Over the past few weeks, the BBC has been gearing up for Red Nose Day, a charity telefon that happens once every other year and raises money for the charity Comic Relief, which funds projects here in the UK and in Africa. The charity was set up in 1985 and has so far raised over £950 million, so is a pretty big deal. For many years now, Comic Relief have published a recipe book that comes with the tag line 'Let's Bake for Comic Relief', and in recent years has been tied in with The Great Comic Relief Bake Off, a celebrity version of The Great British Bake Off.
We're not going to be holding a bake sale for Comic Relief as we're busy, but I have bought a copy of the recipe book, and on Friday I got to test it out. My criteria for deciding what to cook were (1) it must not contain chocolate as I've given it up for Lent; (2) it must be able to be baked from ingredients we already had in the house. Lots of the recipes looked tempting, and many contained pretty basic ingredients, so I had plenty of choice. I fancied making the blueberry bakewell tarts, but didn't fancy making pastry, so had another look and decided that the next most likely option was the sunshine flapjack. I love flapjack, and pretty much lived on it while at university, but haven't made any in ages, so was really excited to try a new recipe.
The book is really good for beginner bakers, with lots of handy little tips and hints. The flapjack recipe had the excellent hint that you shouldn't add too much syrup, as otherwise the flapjack would become solid when cooled. No one wants rock-like flapjacks! Having said I had all the ingredients to hand I was out of mixed seeds, so used flaked almonds instead, which really isn't a major substitution.
The recipe was really easy to follow, with just the right amount of direction. I followed the instruction to cut the flapjack whilst hot, as it's pretty tricky otherwise. I did skip the bit about heating and greasing the knife used to cut it though as I wasn't that bothered about presentation as it was just family eating it.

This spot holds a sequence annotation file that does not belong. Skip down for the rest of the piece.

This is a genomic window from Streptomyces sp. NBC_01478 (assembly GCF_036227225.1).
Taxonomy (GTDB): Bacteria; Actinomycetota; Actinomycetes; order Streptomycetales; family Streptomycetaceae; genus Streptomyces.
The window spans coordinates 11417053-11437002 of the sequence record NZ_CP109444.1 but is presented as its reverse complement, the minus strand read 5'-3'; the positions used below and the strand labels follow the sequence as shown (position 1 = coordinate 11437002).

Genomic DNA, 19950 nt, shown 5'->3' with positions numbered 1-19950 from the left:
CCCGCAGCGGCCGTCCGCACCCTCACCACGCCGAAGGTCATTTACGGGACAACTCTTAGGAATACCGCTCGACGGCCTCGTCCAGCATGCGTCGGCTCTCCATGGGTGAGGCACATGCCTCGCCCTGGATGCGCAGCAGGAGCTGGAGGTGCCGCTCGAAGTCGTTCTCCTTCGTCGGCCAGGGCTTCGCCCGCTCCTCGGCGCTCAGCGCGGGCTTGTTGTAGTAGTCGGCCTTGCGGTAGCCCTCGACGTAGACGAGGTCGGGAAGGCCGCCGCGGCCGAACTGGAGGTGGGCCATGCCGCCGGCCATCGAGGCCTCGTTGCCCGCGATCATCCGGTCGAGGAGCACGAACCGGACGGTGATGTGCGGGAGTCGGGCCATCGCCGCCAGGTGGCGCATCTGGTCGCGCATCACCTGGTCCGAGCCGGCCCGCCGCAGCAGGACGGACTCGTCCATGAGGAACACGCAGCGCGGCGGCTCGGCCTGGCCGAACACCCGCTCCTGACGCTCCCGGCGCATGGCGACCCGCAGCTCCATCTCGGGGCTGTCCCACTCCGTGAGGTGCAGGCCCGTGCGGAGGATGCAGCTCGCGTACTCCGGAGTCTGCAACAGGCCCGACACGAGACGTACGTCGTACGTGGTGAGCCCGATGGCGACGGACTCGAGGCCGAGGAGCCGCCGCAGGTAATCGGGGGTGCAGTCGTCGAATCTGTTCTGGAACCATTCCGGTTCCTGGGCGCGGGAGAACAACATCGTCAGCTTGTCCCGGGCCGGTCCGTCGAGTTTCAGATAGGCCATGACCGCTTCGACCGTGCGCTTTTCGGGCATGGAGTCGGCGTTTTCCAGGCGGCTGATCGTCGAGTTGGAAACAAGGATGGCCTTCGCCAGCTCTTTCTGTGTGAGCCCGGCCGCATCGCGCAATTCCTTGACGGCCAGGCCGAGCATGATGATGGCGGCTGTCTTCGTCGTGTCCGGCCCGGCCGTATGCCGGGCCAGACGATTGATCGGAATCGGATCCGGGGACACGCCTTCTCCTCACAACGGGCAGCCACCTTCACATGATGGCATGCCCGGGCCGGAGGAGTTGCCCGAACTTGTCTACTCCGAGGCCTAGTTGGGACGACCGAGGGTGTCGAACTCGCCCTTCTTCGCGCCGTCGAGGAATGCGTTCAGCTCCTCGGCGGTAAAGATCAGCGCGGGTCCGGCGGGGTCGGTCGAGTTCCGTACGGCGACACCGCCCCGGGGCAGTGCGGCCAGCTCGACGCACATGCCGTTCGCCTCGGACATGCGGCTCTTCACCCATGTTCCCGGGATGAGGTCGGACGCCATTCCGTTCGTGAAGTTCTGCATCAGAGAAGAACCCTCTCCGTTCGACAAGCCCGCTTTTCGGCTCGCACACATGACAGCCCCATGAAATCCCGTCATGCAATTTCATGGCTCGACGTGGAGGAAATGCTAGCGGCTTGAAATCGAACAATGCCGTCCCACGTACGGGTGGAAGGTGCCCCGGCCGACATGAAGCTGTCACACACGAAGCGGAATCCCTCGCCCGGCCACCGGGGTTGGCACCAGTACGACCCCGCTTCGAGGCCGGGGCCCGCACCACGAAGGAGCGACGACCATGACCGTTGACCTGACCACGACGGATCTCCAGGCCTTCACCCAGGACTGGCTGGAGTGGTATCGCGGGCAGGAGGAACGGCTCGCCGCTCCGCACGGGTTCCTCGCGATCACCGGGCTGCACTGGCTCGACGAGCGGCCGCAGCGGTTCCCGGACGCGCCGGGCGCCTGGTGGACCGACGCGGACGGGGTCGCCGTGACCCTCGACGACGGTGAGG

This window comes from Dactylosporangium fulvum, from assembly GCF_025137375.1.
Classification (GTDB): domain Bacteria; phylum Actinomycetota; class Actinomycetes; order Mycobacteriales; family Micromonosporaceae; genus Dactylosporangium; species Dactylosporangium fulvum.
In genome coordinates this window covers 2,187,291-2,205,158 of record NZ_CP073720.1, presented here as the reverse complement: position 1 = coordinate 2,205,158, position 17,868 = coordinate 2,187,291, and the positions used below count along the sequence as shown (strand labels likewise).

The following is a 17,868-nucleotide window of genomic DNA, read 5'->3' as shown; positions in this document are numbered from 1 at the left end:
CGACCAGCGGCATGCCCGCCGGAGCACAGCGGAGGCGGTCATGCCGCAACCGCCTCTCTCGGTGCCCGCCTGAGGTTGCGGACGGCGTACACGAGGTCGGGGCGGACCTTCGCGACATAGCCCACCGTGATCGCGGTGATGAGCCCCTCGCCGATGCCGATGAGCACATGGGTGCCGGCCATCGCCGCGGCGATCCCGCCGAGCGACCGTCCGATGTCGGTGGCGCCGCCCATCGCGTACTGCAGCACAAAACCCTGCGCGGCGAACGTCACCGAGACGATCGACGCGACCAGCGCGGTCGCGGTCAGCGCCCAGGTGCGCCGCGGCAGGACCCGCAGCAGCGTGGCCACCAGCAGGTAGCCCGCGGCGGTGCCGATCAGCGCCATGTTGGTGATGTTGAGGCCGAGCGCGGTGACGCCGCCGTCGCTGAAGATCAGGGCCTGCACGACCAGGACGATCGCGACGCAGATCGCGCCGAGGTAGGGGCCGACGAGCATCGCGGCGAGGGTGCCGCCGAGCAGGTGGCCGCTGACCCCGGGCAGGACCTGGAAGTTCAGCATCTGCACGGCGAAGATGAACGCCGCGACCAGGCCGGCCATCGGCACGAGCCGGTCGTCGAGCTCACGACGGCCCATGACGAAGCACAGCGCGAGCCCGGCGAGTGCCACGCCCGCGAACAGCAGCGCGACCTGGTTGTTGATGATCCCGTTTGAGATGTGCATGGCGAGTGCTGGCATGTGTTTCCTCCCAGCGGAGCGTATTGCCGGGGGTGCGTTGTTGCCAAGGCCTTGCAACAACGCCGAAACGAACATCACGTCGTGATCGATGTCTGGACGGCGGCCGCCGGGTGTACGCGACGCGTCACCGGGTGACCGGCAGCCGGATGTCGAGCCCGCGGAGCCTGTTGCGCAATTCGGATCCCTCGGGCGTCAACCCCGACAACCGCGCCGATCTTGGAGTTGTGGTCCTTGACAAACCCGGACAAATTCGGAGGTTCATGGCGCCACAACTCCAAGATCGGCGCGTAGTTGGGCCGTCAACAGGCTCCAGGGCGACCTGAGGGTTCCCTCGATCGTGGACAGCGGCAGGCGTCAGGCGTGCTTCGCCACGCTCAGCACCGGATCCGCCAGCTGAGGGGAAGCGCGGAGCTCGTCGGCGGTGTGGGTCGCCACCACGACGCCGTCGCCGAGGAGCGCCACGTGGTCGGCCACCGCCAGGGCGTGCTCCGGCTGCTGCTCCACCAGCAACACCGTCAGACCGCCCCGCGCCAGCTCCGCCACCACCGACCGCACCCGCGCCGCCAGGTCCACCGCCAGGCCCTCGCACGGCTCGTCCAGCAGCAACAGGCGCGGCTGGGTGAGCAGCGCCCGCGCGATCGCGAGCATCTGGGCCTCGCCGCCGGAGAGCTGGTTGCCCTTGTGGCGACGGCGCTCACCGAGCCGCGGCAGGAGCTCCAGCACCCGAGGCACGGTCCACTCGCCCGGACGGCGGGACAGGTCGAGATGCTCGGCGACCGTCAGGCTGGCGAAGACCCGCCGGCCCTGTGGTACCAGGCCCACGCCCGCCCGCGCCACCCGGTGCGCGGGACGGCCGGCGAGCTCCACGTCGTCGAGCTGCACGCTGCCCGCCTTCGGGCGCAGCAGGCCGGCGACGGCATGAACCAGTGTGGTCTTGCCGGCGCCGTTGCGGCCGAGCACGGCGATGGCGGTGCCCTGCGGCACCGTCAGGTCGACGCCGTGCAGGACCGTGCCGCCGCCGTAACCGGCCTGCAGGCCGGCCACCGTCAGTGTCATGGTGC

If you're new to baking, I'd definitely recommend this book (well, more of a pamphlet really). The instructions are very clear and easy to follow, and most of the recipes are things I'd like to eat. And you're helping a charity, so win win! If you already own a lot of the Great British Bake Off tie-in books you might want to give it a miss as the recipes all come from those tie-in books, so you will get some duplication. But there are plenty of other Red Nose Day products available should you wish to support the charity in other ways. You could even hold a bake sale yourself. Red Nose Day merchandise is available in Sainsbury's stores and Oxfam shops.
Last week was also made a Hummingbird chocolate cake at my son's request. I agreed, even though I'm not currently eating chocolate. I did find it pretty hard to resist - chocolate cake just smells so inviting! We almost had a disaster with the cake; I was using a spring-form tin, but hadn't aligned the base properly so nearly lost all the mixture over the oven floor! Fortunately I noticed in time and was able to salvage it, but the base of the tin did have quite a lot of mixture cooked to the outside, and the final cake was a long way from level.
My son decided to finish the cake off with blue butter cream and sparkly stars. Not what I would have chosen at all, but he had a lovely time helping, so it was hard to argue with.